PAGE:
Dear neighbours, supporters, volunteers, and donors,

I want to thank you.

Thank you for your support throughout this campaign.

Thank you for trusting me with your vote.

Thank you for opening your doors to me, for contacting me, for reaching out to me at all-candidates’ meetings, and for taking the time to find out about me and the other candidates who had hoped to serve our Ward and our City.

Thank you for sharing your concerns, vision, and hopes with me, and for listening to my vision and hopes for our Ward and our City.

The result was obviously not what we had hoped for on October 27th.

Despite the outcome, the cliché holds true here: we have much to be proud of, and much to hope for for the future.

We ran a grass-roots, community-based campaign. Most of the volunteers were residents of the Ward, people who had never been involved with political elections before this one. Some came from other parts of the city, because they believe in a vision of a City Council made up of independent thinkers who are also collaborators.  Many of our volunteers and supporters were neighbours vested in the neighbourhood and the future of our city.

We reached far with no political affiliations, backing, or endorsements, and with no political machinery to make campaigning and reaching out easier and more convenient. We got where we did by listening and talking to you and to other residents. For that I am proud.

We reached far with your help. We did it with our smorgasbord of people of all ages and volunteers who already had many other responsibilities: families, dependents, and jobs.  Yet these dedicated volunteers made themselves available for a couple of hours or more at a time, many of them over several months. For that I am grateful and proud.

We got here despite some attempts to spread misinformation, despite some obstacles (some bordering on racism) and despite our limited resources. For that I am proud.

Two days before the election, the Star released a forum poll which had been conducted two weeks before the election. The poll showed the following results for Ward 16:

Ward 16 Eglinton-Lawrence: Among 227 voters polled in this open race, support is split among Dyanoosh Youseffi (17 per cent); Adam Tanel (13 per cent), Terry Mills (8 per cent) and a tie at 7 per cent between J.P. Boutros and Sean Conacher.

The other 10 candidates did not get sufficient support to be reported in the poll.

These were the election results for the top 8 (out of 16 candidates):

Christin Carmichael Greb 17%
Adam Tanel 16%
Dyanoosh Youssefi 14%
Jean-Pierre Boutros 11%
Terry Mills 8%
Steven Levitan 8%
Michael Coll 7%
Sean Conacher 6%

Here, I will spare you my analysis of the results, and how we finished third. We can always have a coffee and discuss it another time.

But I do want to share this with you: Since May, I knocked on over 10 000 doors: houses and apartments in our Ward. I spoke to whoever was home and whoever was willing or eager to give time to share ideas and concerns. I’ve said it before, but I’ll repeat it here: meeting you, the residents, has truly been the one of the most enjoyable parts of this campaign.

You opened your doors, sometimes hesitantly at first, but then willingly and optimistically. I love that many of you questioned me and quizzed me on the issues. Many of you supported me, even if we disagreed on one issue, because we both believe in the importance of respectful, rational discussion and decision-making in government. We believe in the importance of sincerity and honesty.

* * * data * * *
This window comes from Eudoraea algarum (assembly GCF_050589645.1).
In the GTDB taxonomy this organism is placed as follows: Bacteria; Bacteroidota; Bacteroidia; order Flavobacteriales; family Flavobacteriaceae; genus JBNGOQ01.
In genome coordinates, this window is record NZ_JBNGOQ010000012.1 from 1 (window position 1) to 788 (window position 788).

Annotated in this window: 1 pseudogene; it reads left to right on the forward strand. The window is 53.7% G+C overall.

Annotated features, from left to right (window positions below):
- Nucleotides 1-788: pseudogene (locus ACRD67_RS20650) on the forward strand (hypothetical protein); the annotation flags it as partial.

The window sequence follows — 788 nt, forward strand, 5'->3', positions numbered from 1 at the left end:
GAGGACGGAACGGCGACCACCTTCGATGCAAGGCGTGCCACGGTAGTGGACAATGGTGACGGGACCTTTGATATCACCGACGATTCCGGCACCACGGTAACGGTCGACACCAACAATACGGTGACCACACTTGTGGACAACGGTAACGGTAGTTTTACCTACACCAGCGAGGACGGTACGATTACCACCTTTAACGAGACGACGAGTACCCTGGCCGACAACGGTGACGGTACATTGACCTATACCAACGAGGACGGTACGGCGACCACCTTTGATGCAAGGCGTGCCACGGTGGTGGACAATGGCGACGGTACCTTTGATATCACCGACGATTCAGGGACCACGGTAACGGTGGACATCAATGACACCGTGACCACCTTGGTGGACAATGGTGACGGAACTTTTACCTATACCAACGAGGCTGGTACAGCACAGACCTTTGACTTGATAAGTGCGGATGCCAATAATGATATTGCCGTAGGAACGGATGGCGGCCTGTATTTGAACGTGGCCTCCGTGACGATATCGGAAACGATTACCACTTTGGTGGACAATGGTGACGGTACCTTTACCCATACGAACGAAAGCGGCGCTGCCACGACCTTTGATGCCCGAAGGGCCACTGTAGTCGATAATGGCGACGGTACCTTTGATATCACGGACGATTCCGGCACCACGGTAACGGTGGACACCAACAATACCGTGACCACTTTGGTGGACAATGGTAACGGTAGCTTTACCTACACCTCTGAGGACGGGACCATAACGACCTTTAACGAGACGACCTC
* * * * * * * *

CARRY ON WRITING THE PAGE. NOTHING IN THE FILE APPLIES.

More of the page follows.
It has been especially rewarding to meet so many residents who shared my desire to have a City Council that is comprised of members who believe in collaboration, respectful discussions and respect for divergent opinions. I feel especially encouraged that so many residents, like me, believe that we must have more responsible, comprehensive development, that we must share the roads better, that we must care for the environment, and that we must improve our policing to make it more respectful. It is heartening to know that so many of us want inclusive communities where seniors, young persons entering the work force, and middle income and lower income families and individuals can also find a decent home in which to live.

Meeting neighbours and sharing this vision of vibrant, inclusive communities gives me hope.

If you are one of those people with whom I’ve spoken at the door, if you’ve attended a town hall, if you’ve done your own research and found your way to this list, then I take the liberty of asking you for two more things:

First, please forward this letter to friends or supporters whom you know, but who have not received it because they are not on my email list. I want them to know how much I appreciate their support.

Second, if we run into each other, please feel free to stop me and say hello (but take pity and tell me your name or how we met). I am always happy to meet or see you again.

And again, I thank you.

Thank you for your letters of support, congratulations, and encouragement; your letters that express the wish to see me run again, your letters of hope for a more inclusive city and a more responsible, integrated approach to development. Thank you for your kindness.

Finally, I thank you now for making it all the way to the end of this long letter.

See you in around, literally!



Dyanoosh Youssefi

One comment

  • Very nice letter, my Friend. I’m so sorry for the outcome but there’ll surely be a “next time”. Your Ward and your city is lucky to have you.


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